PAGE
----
Greek Catholic parish tserkva of St Nicholas (tserkva complex), Hrebenne
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Greek Catholic parish tserkva of St Nicholas (tserkva complex)

Hrebenne

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A remarkably picturesque ensemble of ecclesiastical buildings with the oldest wooden three-domed tserkva in the region, dating back to the 17th century.

History

The tserkva is believed to have been erected back in 1685, at the time when the parish itself was established. The tserkva subsequently underwent renovation and partial alteration works in 1797; it was most likely at that time that the narthex was either added or created through the modification of an existing structure, while a bell tower and a gate were also built, thus forming the ensemble which survives to this day. The tserkva underwent renovation works in 1832 and in 1872, when the sacristy was probably added, as well as in years 1958-9 and 1976.

In 2009, comprehensive restoration and conservation research was carried out, including the restoration of the wood shingle roof cladding, the replacement of roof truss components as well as window and door joinery. The walls were also renovated and received a new wood shingle cladding. In 2012, the bell tower underwent restoration as well, with parts of its structure, exterior cladding and floors being replaced. Renovation of the gate was also performed during that time.

From the 1950s onwards, the tserkva has served as a Roman Catholic filial church, and although today it is under the administration of the Greek Catholic parish forming part of the Przemyśl deanery, it continues to serve both Roman and Greek Catholics, much as it has done for many years before.

Description

The tserkva complex is situated on a prominent hill which lies near the former route from Lublin to Lviv. The complex itself consists of the tserkva - one of the oldest three-domed tserkvas in the region - as well as the bell tower and gate which leads into the cemetery overgrown by towering lime trees.

The tserkva. The tserkva is oriented towards the east. Designed on a tripartite floor plan, it consists of a square nave, a square narthex and chancel (both of them narrower than the nave) as well as the sacristy positioned behind the chancel. The tserkva is made of wooden logs with dovetail corner joints (or saddle-notch corner joints in case of the narthex), featuring protruding log ends, with the entire structure being positioned on a sill plate which lies on stone foundations. The lower part of the log structure is concealed beneath pronounced skirt roofs. The narthex, nave and chancel are crowned by eight-faced domes positioned on tall tholobates; the sacristy, on the other hand, features a gable roof. The domes are topped with roof lanterns surmounted by bulbous cupolas clad with sheet metal. Since the roof lanterns contain no actual openings, they only serve an ornamental purpose. The domes, roofs and walls above the skirt roof are all clad with wood shingles. The multi-pane windows are rectangular in shape; the windows of the nave are topped with segmental arches. An inscription made in the course of alteration works, incorporating the date “1797” and a cross, is visible on the lintel of the western portal. Inside, the walls are topped with a profiled cornice which runs along the base of the domes above; the pipe organ gallery features a simple, austere parapet and rests upon a pair of pillars. The interior fixtures and fittings date back to the period between the 17th and the 19th century and include a newly assembled iconostasis incorporating various icons from the 17th and 18th century.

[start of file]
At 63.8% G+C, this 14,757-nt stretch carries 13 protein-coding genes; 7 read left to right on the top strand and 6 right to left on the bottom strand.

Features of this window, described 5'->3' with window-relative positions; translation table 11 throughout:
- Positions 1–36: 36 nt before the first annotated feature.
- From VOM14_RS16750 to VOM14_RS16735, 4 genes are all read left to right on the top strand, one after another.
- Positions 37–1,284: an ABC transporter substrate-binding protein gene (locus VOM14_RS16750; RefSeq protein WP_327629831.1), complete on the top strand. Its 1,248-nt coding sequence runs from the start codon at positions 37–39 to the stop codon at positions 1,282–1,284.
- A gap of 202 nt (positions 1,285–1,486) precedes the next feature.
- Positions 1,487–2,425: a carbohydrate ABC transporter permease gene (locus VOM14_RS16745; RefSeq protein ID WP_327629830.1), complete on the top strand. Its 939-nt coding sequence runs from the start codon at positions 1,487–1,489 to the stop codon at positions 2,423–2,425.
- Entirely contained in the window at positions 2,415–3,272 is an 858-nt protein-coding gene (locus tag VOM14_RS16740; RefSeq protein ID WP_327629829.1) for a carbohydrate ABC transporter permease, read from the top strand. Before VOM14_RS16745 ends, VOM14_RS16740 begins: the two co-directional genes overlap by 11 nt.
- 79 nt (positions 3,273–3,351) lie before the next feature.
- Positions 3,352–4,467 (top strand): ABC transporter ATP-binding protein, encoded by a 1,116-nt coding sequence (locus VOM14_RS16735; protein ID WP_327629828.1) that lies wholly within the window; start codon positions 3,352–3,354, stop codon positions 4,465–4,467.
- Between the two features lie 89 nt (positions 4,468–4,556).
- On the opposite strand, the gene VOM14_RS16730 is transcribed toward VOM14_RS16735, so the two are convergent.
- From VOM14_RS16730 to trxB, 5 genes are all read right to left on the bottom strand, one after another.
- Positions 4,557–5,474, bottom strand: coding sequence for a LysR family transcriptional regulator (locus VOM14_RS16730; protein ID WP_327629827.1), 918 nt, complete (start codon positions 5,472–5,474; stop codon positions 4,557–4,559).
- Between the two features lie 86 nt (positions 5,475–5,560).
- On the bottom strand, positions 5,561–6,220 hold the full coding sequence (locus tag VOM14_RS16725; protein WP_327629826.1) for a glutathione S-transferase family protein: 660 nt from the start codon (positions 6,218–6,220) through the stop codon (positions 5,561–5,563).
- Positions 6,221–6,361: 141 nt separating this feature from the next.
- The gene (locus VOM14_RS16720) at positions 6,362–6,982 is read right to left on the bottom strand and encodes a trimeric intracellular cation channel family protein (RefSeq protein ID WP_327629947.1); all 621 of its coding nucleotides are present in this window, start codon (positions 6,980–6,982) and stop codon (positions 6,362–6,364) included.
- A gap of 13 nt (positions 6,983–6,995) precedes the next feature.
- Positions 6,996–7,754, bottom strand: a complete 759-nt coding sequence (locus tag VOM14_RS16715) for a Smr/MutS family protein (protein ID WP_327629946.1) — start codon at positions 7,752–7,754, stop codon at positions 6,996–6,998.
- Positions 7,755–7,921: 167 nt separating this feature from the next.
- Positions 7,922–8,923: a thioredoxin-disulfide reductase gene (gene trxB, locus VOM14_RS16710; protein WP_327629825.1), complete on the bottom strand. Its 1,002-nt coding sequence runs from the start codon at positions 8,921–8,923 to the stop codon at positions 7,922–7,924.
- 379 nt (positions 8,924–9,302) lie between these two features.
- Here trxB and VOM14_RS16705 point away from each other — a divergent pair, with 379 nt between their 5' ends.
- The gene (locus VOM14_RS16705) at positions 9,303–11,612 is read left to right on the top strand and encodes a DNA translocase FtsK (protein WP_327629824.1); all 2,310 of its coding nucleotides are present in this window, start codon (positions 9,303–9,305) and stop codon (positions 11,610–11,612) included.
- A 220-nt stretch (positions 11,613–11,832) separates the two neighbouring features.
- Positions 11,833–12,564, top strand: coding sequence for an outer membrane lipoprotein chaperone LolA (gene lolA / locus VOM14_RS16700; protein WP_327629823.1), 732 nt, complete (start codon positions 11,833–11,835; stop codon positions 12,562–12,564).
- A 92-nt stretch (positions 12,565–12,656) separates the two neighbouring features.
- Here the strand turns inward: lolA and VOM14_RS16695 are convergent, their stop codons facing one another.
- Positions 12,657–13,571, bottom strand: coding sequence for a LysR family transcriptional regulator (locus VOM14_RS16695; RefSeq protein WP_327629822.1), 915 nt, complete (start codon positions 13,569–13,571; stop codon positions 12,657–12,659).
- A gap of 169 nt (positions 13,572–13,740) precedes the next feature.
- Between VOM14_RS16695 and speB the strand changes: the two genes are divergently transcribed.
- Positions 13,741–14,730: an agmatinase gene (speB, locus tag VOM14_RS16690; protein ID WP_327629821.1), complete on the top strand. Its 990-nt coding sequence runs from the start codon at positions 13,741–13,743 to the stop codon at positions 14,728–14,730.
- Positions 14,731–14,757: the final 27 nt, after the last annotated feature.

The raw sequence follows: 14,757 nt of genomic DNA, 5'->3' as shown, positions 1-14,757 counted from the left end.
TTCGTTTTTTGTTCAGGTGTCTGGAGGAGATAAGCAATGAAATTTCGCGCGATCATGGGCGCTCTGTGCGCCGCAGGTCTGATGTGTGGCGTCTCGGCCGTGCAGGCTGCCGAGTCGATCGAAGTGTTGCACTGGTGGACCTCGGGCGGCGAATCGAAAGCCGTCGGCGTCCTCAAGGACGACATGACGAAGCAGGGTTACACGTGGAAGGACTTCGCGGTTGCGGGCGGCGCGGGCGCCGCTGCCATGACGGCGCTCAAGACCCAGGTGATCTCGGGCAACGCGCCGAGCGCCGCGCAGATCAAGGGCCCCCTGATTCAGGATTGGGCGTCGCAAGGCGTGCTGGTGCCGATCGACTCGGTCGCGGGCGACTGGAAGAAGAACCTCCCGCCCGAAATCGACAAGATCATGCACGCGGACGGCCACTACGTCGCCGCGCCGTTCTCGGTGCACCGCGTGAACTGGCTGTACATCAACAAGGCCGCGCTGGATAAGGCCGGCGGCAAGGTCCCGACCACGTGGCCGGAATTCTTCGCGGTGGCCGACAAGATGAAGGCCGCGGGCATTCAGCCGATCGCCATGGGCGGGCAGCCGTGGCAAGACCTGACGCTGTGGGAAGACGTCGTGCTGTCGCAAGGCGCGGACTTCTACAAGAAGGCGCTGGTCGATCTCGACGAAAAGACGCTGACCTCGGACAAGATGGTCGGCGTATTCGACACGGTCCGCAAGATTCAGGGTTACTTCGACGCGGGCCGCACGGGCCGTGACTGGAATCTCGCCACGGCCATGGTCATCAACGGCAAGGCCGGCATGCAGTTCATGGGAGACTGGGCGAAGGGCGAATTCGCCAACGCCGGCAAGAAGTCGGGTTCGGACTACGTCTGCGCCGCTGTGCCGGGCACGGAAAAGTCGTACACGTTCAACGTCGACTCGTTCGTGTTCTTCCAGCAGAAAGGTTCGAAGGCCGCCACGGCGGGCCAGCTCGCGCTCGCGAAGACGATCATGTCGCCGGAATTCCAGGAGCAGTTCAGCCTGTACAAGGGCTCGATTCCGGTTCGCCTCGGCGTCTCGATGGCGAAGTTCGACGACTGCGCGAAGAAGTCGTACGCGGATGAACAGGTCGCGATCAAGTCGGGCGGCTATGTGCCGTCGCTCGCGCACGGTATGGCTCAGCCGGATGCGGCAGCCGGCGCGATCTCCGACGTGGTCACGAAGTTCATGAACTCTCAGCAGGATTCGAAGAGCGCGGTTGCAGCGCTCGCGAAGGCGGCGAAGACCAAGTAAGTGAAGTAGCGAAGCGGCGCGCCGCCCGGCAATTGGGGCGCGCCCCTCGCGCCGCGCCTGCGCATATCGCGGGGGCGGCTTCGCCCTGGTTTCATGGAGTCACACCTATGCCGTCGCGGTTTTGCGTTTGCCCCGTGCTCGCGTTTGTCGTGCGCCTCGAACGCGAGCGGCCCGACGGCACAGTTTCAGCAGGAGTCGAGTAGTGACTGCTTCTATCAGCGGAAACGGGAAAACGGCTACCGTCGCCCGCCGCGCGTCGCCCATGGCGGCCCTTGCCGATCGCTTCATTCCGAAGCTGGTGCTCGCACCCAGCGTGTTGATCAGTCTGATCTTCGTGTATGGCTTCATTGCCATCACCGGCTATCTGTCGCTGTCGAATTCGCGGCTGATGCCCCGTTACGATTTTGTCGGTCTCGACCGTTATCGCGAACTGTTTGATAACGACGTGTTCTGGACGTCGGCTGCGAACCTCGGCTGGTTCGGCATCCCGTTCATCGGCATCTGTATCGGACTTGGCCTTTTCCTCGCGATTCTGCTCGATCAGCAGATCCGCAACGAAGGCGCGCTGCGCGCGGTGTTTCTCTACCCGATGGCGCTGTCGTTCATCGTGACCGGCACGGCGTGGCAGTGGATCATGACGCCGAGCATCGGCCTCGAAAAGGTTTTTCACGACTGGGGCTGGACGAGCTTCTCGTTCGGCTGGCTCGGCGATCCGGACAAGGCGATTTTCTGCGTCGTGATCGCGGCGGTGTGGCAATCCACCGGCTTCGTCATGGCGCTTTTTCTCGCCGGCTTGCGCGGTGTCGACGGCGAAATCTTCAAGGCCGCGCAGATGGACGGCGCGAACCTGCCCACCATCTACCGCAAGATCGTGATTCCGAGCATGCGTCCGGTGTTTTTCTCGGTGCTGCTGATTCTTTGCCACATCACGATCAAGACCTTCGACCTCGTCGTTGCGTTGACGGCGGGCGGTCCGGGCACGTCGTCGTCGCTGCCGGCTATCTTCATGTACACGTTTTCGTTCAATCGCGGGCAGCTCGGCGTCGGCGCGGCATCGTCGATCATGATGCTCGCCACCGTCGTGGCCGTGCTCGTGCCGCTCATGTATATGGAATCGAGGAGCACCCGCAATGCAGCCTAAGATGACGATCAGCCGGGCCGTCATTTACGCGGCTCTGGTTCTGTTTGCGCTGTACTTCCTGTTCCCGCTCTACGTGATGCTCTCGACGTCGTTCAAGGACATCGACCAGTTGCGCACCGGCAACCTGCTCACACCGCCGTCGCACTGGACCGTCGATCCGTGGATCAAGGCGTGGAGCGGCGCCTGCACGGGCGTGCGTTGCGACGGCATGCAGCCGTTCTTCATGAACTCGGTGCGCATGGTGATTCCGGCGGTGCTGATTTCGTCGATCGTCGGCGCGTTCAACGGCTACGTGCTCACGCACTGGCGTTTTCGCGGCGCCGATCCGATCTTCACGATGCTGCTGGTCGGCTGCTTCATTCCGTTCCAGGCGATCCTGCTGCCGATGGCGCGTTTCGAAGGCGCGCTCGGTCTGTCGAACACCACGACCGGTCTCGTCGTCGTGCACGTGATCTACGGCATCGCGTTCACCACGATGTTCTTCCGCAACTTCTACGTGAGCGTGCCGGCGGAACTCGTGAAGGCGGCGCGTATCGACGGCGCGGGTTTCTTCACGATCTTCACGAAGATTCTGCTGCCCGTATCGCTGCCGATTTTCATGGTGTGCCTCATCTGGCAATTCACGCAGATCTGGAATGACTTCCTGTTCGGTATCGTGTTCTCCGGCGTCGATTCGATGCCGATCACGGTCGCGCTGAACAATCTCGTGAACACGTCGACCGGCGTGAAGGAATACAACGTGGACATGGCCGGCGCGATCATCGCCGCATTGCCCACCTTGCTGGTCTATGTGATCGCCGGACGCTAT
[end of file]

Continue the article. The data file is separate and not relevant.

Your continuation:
The bell tower. The bell tower was erected on a rectangular floor plan as a two-storey structure. The lower storey ends with a pronounced, double skirt roof, while the upper storey takes the form of a slightly overhanging belfry with small bell chamber openings topped with semicircular arches. The tower is topped with a tented roof surmounted by a cross. The wooden tower is a post-and-frame structure clad with weatherboards, its roofs being covered with wood shingles.

The gate. The gate is a small structure designed on a rectangular floor plan, covered with a tented roof topped by an ornamental lantern above which rises another, much smaller tented roof with a cross on top. The structure is made of stone, its walls covered with plaster, and features wide, rectangular openings facilitating access into the site surrounding the tserkva.

The historic monument may be visited from the outside.

compiled by Bożena Stanek-Lebioda, Regional Branch of the National Heritage Board of Poland in Lublin, 13-11-2014.

Bibliography

  • Górak J., Dawne cerkwie drewniane w województwie zamojskim, Zamość 1984, pp. 5-7.
  • Katalog Zabytków Sztuki w Polsce, Vol. VIII: Dawne województwo lubelskie, issue 17: Tomaszów Lubelski i okolice, compiled by Brykowski R., Warsaw 1982, pp. 15-18.
  • Doraczyńska-Dziuba K., Fornal M., Kruk B., Kurczewicz M., Kuśmierz L., Mazur P., Matys J., Podkościelny E., Sadaj-Sado J., Semeniuk A., Wiśniewska A., Zarzycka-Goliszek K., Prace konserwatorskie i remontowe w zabytkowych obiektach architektury oraz ich zespołach w roku 2009, “Wiadomości Konserwatorskie Województwa Lubelskiego”, vol. 12, 2010, p. 85.
  • Doraczyńska-Dziuba K., Kruk B., Kurczewicz M., Kuśmierz L., Mazur P., Matys J., Podkościelny E., Semeniuk A., Wiśniewska A., Zarzycka-Goliszek K., Prace konserwatorskie i remontowe w zabytkowych obiektach architektury oraz ich zespołach w roku 2012, “Wiadomości Konserwatorskie Województwa Lubelskiego”, vol. 15, 2013, p. 84.

General information

  • Type: tserkva
  • Chronology: 1685
  • Form of protection: register of monuments
  • Address: Hrebenne
  • Location: Voivodeship lubelskie, district tomaszowski, commune Lubycza Królewska - obszar wiejski
  • Source: National Heritage Board of Poland

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